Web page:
Up to 40 Not Killed in Shooting Rampage
Crazed Lunatic Stopped Cold by Doctor Who Violated Policy
America’s latest murderous rampage is remarkable for what did not happen. A single innocent died a needless death. That’s tragic. But fortunately, there was only one innocent killed. A suicidal madman hellbent on leaving this earth taking a load of innocents with him was thwarted not by a sign, paperwork, or bureaucratic hoops, but by a citizen who had prepared for the worst contingency.
On July 24, Dr. Lee Silverman, a psychiatrist, was meeting with a psychiatric caseworker and a patient she had brought to the psychiatric crisis center at Mercy Fitzgerald Hospital. The meeting became heated and vocal to the point that a staff member peeked in to see what was going on. What the staff member saw, was the patient pointing a gun at Dr. Silverman. The associate quietly closed the door, to avoid setting off the violent patient, and immediately called 911. But long before police arrived, the criminal opened fire, shooting Theresa Hunt, the caseworker, in the face and then turning the gun on Dr. Silverman. The psychiatrist dropped behind his desk for cover. That’s when the violent encounter took an unexpected turn: Dr. Silverman drew his own, legally carried sidearm and returned fire. Even though Silverman was hit in the side of his head, he managed to hit the murderer with three shots. The attacker stumbled out into the hallway where he was pinned down by another doctor and caseworker.
As the local police chief pointed out, the murderer clearly had intentions to harm more innocent people, and surely would have, had Dr. Silverman not stopped him. The fact that the criminal had 39 more rounds of ammo in his pockets clearly indicates that he was not planning to stop with Ms. Hunt and Dr. Silverman.
With a crowded medical facility of people disarmed by the hospital’s “No Guns Allowed” policy, it is unlikely that he would have met with much resistance. The Washington Post quoted Delaware County District Attorney Jack Whelan saying, “If the doctor did not have a firearm, (and) the doctor did not utilize the firearm, he’d be dead today, and I believe that other people in that facility would also be dead.”
At this point, indications from the hospital are that they are not planning to fire the hero psychiatrist who violated hospital policy by having an effective means of self-defense available. In Pennsylvania, like in most states, there is no force of law behind “No Guns” signs in a private business. Unlike schools and some government buildings where ignoring a “No Guns” sign can be a felony, someone who knowingly violates a private “Gun-Free Zone” could be charged with nothing more than misdemeanor trespassing. An employee or contractor of a company with a “No Guns” policy could be dismissed or disciplined for their violation though.
In this case, the hospital indicated their appreciation for Dr. Silverman’s heroic actions and said they were looking forward to his recovery and return to work. They also said they were going to review their security policies. The conclusion of that review is more likely to result in more armed guards, and security checkpoints than acceptance of the reality that good, responsible people with legally-carried sidearms are no threat, while evil people bent on murder will figure out ways around security measures. Perhaps the hospital will adopt a policy whereby employees with carry licenses and special permission from management might be allowed to keep their defensive tools handy, but it is unlikely that they will completely abandon the idea of a disarmament policy. For some reason such a rational and practical admission of the limits of signs and rules seems beyond the comprehension of institutional bureaucrats like hospital administrators and corporate boards.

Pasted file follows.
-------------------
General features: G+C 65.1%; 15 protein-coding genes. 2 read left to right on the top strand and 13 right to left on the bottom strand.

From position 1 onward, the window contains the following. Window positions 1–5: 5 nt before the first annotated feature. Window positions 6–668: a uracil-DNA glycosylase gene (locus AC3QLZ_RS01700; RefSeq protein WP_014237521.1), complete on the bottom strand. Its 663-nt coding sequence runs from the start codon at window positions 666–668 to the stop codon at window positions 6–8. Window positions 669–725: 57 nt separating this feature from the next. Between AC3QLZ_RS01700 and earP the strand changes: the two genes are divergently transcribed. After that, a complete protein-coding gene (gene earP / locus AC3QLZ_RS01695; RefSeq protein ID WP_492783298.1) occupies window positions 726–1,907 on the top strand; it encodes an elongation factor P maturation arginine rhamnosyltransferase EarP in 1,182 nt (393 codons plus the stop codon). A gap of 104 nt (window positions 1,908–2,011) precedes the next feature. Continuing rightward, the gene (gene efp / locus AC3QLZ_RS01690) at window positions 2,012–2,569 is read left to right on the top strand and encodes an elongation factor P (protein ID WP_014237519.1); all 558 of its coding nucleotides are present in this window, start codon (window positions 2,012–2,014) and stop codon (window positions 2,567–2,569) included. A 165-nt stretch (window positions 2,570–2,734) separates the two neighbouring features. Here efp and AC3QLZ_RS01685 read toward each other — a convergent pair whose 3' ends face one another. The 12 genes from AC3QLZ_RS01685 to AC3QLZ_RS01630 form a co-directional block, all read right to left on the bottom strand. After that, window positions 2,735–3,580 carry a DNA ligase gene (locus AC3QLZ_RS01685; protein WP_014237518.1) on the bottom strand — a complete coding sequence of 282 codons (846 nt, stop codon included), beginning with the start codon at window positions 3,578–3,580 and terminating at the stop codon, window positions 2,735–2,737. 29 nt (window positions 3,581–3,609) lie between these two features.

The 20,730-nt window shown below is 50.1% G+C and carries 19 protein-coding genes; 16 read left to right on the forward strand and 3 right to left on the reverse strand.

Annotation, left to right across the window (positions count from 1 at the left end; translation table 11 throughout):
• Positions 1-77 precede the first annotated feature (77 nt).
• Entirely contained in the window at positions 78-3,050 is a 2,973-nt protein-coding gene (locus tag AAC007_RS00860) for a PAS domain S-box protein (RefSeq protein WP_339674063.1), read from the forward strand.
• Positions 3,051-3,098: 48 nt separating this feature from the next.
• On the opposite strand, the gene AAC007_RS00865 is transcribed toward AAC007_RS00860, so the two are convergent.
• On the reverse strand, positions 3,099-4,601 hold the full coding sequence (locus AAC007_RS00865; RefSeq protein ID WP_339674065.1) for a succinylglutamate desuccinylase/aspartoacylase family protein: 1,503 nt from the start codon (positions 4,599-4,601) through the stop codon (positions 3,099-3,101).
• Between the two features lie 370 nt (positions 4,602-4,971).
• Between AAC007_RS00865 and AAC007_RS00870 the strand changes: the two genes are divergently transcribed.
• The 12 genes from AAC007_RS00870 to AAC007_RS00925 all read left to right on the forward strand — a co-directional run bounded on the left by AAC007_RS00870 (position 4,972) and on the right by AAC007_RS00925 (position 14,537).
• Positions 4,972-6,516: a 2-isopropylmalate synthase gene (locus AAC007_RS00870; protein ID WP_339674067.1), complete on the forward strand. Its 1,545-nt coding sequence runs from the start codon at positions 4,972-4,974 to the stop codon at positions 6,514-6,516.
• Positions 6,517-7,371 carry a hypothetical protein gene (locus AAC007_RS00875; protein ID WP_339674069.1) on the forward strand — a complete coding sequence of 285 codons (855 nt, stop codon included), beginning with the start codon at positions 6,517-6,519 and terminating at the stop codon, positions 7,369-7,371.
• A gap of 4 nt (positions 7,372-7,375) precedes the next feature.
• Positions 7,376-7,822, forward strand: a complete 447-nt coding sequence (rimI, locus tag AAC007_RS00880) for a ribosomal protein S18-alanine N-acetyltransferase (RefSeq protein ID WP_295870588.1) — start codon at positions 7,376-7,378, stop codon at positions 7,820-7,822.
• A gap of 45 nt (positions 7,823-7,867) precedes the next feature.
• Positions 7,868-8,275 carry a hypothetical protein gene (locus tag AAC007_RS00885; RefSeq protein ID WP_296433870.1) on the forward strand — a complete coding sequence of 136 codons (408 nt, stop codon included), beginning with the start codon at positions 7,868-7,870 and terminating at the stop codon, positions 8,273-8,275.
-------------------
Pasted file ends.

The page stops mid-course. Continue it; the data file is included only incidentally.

The media coverage of this tragic case has been sadly predictable. Not only has the coverage been thinner than it would have been had the murderer not been stopped so quickly, it has tended to focus on potential negative aspects of a doctor or hospital worker having a gun, rather than the fact that, an armed civilian stopped what could easily have been a massacre. Just as the media dismissed suggestions that an armed civilian might have stopped, or at least mitigated the atrocities in Tucson, Aurora, and Newtown, the anti-gun media are now downplaying an event that proves the theory.
While it is impossible to prove what might have happened – either to the positive or to the negative – the anecdotal evidence is pretty clear:
● Being a prohibited person does not prevent a criminal from obtaining a gun.
● Signs forbidding guns do not prevent criminals from engaging in horrific acts.
● The majority of mass murders occur in areas where firearms are not “allowed.”
● Armed citizens do not pose a threat to the public.
● We know armed citizens can stop massacres because they have stopped massacres.
The arguments against armed citizens boil down to a matter of mistrust of “those other people.” Hoplophobes have a pervasive, irrational fear of guns and feel that just because someone could do something bad, there should be restrictions on everyone. Of course that doesn’t apply for things these people are actually familiar with such as cars or gasoline or
Dr. Lee Silverman is just the latest, prominent example of a responsible person using a gun to stop a criminal – something that happens every day in this country, usually without a shot ever being fired. So the next time you see a “No Guns” sign, remember the dozens of people who are alive today because Dr. Silverman chose to ignore one of those signs.
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